The Terminally Ill Act permits patients to request the withholding or withdrawal of life-sustaining treatments and shields physicians from liability for honoring these requests. The dissent in Baxter echoes what many commentators in law and ethics have maintained for years: withdrawing treatment is an act of omission, an indirect hastening of death. Such indirect acts of omission, unlike direct acts of commission, are legitimate in that what is intended is honoring a patient’s informed choice, not hastening the patient’s death.  The Terminally Ill Act, so the dissent and many others would claim, only permits the “taking away” or the “refraining from giving” life-sustaining medical treatment. The majority vehemently disagrees and characterizes the withholding or withdrawing of treatment as a direct act or direct participation by physicians in the hastening of a patient’s death. Citing Webster’s Third New International Dictionary of the English Language, the majority asserts “’withdrawal’ is ‘the act of taking back or away’ something that was granted. The ‘giving’ is an act, as is the ‘taking away’. The Terminally Ill Act authorizes physicians to commit a direct act of withdrawing medical care, which hastens death.” Since the Montana legislature, through the Terminally Ill Act, sanctions direct acts by physicians in hastening the deaths of terminally ill patients who issue instructions to that effect, the direct of hastening of death cannot be against public policy.  

 

            The majority’s second observation proves to be just as striking as its conclusion that withdrawal of life-sustaining medical treatment is a direct act. Within the proper meaning and scope of the provisions of the Terminally Ill Act, physician aid in dying requires less involvement, less direct action by the physician, than withdrawing treatment. When physicians prescribe lethal doses of medication and instruct terminally ill patients on their use, they are only indirectly making available to patients the means by which to hasten death. It is the patient her/himself who makes the final choice of whether to take or self-administer the medication. It is the patient her/himself who, if the choice has been made, actually takes or self-administers the medication. Just as it is not against public policy to permit (and shield from liability) physicians to directly honor the autonomy rights of terminally ill patients by directly withholding or withdrawing life-sustaining treatment, it is not against public policy to permit the “lesser involvement” by a physician who prescribes lethal doses of medication. The majority asserts, “In light of the long-standing, evolving and unequivocal recognition of the terminally ill patient’s right to self-determination at the end of life, it would be incongruous to conclude that a physician’s indirect aid in dying is contrary to public policy.”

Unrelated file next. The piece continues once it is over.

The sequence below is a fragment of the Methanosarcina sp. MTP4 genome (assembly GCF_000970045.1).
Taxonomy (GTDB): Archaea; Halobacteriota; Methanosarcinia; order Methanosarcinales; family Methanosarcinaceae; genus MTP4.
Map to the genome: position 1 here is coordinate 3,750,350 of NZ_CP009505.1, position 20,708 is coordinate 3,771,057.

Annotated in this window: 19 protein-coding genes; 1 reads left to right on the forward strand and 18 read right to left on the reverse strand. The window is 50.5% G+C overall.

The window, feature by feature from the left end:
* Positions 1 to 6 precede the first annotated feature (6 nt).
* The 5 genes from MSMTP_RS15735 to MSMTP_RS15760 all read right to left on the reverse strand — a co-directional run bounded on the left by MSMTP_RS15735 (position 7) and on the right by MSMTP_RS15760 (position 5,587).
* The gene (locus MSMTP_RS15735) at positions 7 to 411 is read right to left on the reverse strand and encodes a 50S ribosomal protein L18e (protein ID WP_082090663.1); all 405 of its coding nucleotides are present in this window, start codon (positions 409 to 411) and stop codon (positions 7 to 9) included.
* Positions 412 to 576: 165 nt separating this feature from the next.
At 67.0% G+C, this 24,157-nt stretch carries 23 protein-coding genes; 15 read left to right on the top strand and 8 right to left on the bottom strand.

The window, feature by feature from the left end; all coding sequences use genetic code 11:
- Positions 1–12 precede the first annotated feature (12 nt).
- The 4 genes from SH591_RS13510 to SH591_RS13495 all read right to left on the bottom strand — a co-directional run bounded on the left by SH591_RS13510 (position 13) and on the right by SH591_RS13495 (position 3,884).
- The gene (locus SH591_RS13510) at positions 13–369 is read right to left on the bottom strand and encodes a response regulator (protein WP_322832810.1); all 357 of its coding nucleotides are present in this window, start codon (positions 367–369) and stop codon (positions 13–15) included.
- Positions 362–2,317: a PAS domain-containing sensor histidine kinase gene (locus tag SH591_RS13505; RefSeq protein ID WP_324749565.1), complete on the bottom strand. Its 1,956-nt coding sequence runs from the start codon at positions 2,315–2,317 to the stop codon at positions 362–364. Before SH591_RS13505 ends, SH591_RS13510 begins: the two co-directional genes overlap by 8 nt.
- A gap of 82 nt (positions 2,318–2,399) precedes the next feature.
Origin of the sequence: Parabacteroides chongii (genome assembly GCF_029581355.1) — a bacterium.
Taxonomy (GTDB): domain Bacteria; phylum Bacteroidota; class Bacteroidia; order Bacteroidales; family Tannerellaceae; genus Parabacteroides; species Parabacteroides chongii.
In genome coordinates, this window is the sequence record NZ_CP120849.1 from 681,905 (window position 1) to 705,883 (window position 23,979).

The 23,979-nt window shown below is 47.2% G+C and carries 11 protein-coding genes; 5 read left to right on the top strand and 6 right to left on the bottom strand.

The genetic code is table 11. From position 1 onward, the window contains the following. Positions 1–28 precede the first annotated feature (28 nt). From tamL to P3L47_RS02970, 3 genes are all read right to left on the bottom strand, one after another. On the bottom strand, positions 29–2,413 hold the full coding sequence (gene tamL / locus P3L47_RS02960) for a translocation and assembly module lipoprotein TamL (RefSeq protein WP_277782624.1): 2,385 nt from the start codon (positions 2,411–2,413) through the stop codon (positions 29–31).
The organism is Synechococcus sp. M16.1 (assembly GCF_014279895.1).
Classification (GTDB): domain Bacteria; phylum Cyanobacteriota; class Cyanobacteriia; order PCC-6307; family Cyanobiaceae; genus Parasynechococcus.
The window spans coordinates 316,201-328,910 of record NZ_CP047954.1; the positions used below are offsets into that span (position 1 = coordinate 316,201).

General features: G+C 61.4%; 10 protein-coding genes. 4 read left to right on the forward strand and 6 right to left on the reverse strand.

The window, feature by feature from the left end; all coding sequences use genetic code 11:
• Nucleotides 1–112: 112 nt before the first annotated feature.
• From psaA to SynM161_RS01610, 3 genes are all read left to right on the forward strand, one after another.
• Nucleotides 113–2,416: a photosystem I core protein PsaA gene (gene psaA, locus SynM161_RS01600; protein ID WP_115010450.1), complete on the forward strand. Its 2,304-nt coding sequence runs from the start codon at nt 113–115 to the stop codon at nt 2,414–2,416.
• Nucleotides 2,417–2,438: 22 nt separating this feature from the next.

Other states—Connecticut and Massachusetts, for example—are currently examining whether state statutes or state constitutions might permit competent, terminally ill adults to receive assistance from physicians in hastening their deaths. In one sense, of course, the Montana Supreme Court’s ruling in Baxter v. Montana will carry little weight in other jurisdictions; the court applies and interprets specific Montana statutes to a specific fact pattern. But the ruling from Montana, by claiming that physician assisted suicide is not against public policy, may find a broader audience and a broader application. By highlighting the special nature and significance of the patient-physician relationship, defining the withdrawal of life-sustaining treatment as direct and intentional, and characterizing physician aid in dying as indirect hastening of death, the majority may have begun the process of turning current legal and ethical concepts regarding assisted suicide on their head. We can and should look forward to a vigorous debate over the merits of these three claims asserted by Justice Leaphart.